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Why is Changing your Diet SO DIFFICULT?

Why is Changing your Diet SO DIFFICULT?

One of the absolute hardest things as a coach is getting our clients to change their diets. For whatever reason—lack of time time, motivation, willpower, or a massive sugar-addiction—it’s much easier for people to commit to a gym routine than it is for them to stop eating processed foods, or to break their overeating habit.

I’m not suggesting there’s a magic-bullet solution; we believe in different strokes for different folks, but here is some FOOD for thought—and various options and resources—if you’re struggling to change your diet. Hopefully one will resonate with you.

1. Nutrition Coaching with your personal Coach!

If you’re the type who needs one-on-one in-person coaching and someone to hold you accountable, then maybe it’s worth considering working with your coach.

If this is you, reach out to your coach and ask how he or she can help you reach your dietary goals.

2. Develop a healthy relationship with food

One of the best pieces of advice I’ve ever received about nutrition is from a Registered Dietician and professor at the University of Western Ontario Jennifer Broxterman—also the owner of NutritionRx (http://www.nutritionrx.ca).

She reiterated the importance of developing a healthy relationship with food.

What does this mean?

“If you’re questioning whether you have a good relationship with food, think about your relationship with water. You drink water throughout the day, but there’s no pressure about how much to drink or when to drink. You drink when you’re thirsty,” Broxterman said. “Most people have a natural relationship with water.”

She added: “If you’re thinking about food every 5 minutes, if it’s always on your mind, and you’ve lost that natural ability to listen to your body, then you probably don’t have a healthy relationship with food.”

One way to help become healthier is to stop labelling foods as good foods and bad foods, and to stop beating yourself up when you mess up, she explained.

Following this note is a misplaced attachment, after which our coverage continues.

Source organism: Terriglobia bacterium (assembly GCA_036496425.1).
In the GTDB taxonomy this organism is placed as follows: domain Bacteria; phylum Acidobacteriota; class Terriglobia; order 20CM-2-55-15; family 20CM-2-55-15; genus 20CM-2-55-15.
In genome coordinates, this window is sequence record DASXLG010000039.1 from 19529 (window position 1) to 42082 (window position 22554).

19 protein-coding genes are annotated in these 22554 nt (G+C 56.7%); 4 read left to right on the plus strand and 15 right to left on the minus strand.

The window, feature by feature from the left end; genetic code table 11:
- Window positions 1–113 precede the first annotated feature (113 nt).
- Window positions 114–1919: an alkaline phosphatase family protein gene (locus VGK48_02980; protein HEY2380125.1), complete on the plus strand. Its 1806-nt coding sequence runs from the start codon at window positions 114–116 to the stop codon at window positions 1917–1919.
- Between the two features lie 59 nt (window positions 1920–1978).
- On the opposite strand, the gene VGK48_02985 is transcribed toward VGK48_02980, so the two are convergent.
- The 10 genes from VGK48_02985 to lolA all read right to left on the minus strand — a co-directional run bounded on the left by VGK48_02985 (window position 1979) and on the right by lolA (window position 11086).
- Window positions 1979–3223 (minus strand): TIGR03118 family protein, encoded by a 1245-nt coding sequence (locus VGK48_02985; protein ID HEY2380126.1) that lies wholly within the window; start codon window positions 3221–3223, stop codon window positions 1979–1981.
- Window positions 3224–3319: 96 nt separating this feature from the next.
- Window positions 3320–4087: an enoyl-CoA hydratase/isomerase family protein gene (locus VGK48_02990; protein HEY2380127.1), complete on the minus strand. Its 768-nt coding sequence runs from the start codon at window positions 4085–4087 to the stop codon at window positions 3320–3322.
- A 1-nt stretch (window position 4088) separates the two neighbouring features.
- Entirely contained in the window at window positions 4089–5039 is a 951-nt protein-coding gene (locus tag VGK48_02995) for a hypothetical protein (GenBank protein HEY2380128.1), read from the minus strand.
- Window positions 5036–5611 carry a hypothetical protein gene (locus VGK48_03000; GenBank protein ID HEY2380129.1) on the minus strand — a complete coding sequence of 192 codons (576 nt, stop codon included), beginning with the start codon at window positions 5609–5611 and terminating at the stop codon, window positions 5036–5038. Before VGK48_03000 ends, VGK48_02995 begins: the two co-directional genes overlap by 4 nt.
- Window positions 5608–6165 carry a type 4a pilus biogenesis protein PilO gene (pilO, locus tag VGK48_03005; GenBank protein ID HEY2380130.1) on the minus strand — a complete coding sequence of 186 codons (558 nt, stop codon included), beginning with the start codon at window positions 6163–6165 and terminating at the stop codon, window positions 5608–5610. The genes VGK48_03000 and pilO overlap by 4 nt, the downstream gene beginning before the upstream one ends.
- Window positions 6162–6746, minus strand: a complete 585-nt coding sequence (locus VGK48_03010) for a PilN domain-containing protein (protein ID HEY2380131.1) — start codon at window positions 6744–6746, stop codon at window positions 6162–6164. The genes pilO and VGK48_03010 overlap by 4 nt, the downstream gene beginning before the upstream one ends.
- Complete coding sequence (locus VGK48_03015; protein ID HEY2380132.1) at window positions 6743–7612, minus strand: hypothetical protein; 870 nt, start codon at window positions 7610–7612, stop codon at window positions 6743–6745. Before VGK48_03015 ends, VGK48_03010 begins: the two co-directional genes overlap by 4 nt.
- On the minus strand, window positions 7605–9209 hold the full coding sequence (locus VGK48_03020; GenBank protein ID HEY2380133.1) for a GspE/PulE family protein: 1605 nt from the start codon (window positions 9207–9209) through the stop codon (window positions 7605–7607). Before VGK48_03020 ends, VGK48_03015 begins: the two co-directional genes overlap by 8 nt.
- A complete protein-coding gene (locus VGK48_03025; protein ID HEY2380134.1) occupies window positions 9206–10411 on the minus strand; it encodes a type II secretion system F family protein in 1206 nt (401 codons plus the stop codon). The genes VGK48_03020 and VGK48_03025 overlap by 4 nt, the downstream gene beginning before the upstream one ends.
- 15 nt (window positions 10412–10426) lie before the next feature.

“One of the things I often tell people is it’s a lot like brushing your teeth. Everyone has forgotten to brush their teeth here or there, but you normally don’t beat yourself up about if. Not brushing your teeth once doesn’t lead to a spiral effect of not brushing your teeth for a week. But that often happens with food. Someone ‘cheats,’ and then this spirals into a week of bad eating,” she said.

While Broxterman believes it’s important to eat whole, unprocessed foods most of the time, she believes it’s equally as important to indulge guilt-free here and there. The guilt-free part is the key, she said.

It’s the wanting what you can’t have philosophy, she explained. Preventing yourself from ever having a cheat meal will only lead to obsessing about all the food you can’t eat more than you should.

The point is, if you mess up, forget about it and move on.

~ Emily Beers

Next two points coming next week…

Workout of the Day

Context: Practice

Mobility: Hip

Skill Practice Warm Up: 4 sets of 8 hip extensions or glute ham raises (these can be done on the floor with a partner holding the
feet if needed)

Metabolic Conditioning: “30in to Freedom”

For Time – 4 rounds
6 high box jump
8 supine ring rows
10 hang power clean and jerk
20 wall ball
1 min rest

Rx – 24″/30″, 85/135lbs
Zone 3 – 20″/24″, 55/85lbs
Zone 2 – 3 rounds, 18″/20″, 35/55lbs
Zone 1 – scale as needed

Scaling Guide: 13:00 – 20 min, about 4 min/round including rest

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